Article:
Richard’s reference to his “upright soul” suggested the high opinion he has of himself, clearly believing that, as God’s anointed, he can do no wrong. Despite this elevated position, he was unable to persuade the two contenders to forego their fight, with Bolingbroke triumphantly holding up Mowbray’s glove as if it were a trophy. “Incision” was pronounced with less separation between the vowels, and didn’t generate its own laugh – that had to wait for the punchline “no time to bleed”. “We were not born to sue, but to command” – on the last word Richard struck the coffin with the butt of his sceptre, another highly inappropriate action on his part.
Jane Lapotaire as the Duchess again brought tears to my eyes during her speech – what a class act she is. Moving on to the duel scene, there was applause from the stage audience after Bolingbroke’s speech, but none after Mowbray’s, emphasising the difference between the two camps. Richard kissed Bolingbroke on the lips when he came down to bid his cousin a fond farewell; Mowbray received nothing but a cool glance, and had clearly expected more.
The duel nearly took place today. The combatants took a while to size each other up, while Richard paced the balcony above, and there was an actual clash of swords before the king threw down his warder. From this angle I could see how worried and unhappy John of Gaunt looked as Richard went through the details of the exile ruling, while the fixed gaze between Richard and Mowbray, after Bolingbroke’s proposal that Mowbray confess, was much more intense and lasted for longer than I remember. When Richard reduced Bolingbroke’s sentence by four years, I caught some glances between the cronies which suggested they didn’t think it a good idea, but being experienced sycophants they quickly put smiles on their faces and applauded the king’s graciousness.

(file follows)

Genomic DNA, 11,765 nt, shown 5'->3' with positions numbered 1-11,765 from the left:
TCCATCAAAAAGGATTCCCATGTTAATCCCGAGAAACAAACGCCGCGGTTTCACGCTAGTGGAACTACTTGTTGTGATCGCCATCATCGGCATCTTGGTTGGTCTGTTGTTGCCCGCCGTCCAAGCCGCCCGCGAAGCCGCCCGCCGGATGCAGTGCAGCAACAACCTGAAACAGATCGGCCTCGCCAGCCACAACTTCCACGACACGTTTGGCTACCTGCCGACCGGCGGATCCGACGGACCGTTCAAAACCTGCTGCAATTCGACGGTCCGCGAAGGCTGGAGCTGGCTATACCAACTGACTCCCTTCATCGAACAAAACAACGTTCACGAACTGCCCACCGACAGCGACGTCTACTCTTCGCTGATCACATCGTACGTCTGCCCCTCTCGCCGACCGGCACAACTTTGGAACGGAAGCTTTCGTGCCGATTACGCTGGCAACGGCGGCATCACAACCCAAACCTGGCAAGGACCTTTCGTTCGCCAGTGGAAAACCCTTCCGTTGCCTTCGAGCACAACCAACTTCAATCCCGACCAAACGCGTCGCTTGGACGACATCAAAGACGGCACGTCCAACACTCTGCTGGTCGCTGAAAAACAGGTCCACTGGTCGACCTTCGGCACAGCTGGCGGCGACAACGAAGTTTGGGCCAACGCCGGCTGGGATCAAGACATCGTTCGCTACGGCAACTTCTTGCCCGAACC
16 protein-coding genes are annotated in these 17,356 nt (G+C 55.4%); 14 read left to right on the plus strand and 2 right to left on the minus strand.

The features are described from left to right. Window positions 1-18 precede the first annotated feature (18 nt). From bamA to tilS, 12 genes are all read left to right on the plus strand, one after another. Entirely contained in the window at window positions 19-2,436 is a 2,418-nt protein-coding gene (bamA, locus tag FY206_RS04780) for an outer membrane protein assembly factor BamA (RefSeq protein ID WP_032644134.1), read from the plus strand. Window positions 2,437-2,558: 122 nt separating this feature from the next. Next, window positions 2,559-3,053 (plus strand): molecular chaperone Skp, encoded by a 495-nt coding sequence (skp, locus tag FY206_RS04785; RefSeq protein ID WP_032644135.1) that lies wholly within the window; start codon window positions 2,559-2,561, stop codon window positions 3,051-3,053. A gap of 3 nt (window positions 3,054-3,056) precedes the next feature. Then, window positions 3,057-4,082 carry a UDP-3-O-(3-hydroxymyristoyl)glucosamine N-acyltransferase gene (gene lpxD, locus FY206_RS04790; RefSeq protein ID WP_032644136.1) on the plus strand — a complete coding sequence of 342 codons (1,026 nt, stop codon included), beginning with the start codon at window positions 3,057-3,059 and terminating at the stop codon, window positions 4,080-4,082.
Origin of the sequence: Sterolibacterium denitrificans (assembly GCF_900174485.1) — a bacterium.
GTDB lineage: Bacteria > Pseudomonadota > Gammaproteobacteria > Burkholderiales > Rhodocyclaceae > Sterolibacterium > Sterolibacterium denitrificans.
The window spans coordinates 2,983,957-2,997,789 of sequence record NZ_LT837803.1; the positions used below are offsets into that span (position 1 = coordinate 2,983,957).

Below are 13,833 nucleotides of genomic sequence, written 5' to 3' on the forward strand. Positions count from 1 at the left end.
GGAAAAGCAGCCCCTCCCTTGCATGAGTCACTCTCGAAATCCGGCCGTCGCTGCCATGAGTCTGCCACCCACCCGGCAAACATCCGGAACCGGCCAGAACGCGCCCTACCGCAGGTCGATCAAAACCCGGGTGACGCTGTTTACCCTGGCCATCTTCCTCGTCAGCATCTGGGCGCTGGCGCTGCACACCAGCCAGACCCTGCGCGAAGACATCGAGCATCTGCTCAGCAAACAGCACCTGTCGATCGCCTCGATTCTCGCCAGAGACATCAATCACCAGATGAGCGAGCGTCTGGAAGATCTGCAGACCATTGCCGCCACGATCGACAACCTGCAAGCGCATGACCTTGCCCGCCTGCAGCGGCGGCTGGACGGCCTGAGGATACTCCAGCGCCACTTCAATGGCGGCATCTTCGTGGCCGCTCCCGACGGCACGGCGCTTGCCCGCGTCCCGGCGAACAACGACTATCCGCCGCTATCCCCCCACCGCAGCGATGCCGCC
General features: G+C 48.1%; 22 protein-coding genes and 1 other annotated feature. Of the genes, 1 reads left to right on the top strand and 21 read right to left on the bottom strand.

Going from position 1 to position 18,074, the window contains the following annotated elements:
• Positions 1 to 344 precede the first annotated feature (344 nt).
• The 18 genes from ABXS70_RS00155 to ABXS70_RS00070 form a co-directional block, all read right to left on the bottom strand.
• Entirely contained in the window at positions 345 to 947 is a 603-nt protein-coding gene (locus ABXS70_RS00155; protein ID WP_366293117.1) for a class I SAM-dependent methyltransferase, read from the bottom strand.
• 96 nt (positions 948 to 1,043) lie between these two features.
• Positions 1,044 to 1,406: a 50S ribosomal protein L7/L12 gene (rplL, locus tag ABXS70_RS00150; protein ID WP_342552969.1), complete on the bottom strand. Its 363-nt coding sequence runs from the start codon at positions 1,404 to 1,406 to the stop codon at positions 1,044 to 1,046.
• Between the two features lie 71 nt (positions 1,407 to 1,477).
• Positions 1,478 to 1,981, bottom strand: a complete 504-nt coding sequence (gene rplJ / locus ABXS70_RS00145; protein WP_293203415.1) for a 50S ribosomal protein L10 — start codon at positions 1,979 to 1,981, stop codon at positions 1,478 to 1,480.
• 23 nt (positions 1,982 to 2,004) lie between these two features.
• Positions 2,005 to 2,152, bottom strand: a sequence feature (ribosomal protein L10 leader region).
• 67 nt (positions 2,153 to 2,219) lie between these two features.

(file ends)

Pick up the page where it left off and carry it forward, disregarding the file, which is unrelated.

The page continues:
John of Gaunt’s speech was well delivered, with plenty of nodding and similar agreement from his brother the Duke of York. For “this happy breed of men”, Gaunt went to stand by Northumberland and put an arm around him. When Richard turned up, I was very aware of the generation gap, with the senior characters being so much older than Richard and his friends. Naturally the younger generation would be sick of hearing that things were so much better back in the day, while the old folks would find it hard to accommodate the younger generation’s attitudes. Of course, in this play the younger generation are clearly making a mess of running the country, spending money they don’t have and expecting to get more from the commons whenever they want – why does that sound so familiar? – so the old ‘uns have a point.
To begin with, Richard’s reactions to John of Gaunt’s tirade were quite gentle: he simply shook his head and smiled indulgently at the nonsense these old folk come out with. But as the rant went on Richard, amazed at Gaunt’s effrontery, became angrier and ended up grabbing Gaunt by the collar and threatening him in no uncertain terms. Richard was much more relaxed when York finally stood up and had a go at the king’s behaviour, which indicated that York was known to be a bit wishy-washy and his words were never going to have much impact.
Bagot and Green were soon back on stage with armfuls of loot, and after the king made a quick inspection of the riches, the two cronies left with their haul. Bushy came on a little later, and just after he left with instructions to go to the Earl of Wiltshire, Richard tried to call him back for another message but was too late. Richard snapped his fingers at Gaunt’s entourage for someone else to do his bidding, and Northumberland stepped forward ever so slightly to be told that the Duke of York was regent in Richard’s absence. Northumberland was gently polite, suggesting his underlying dislike of Richard.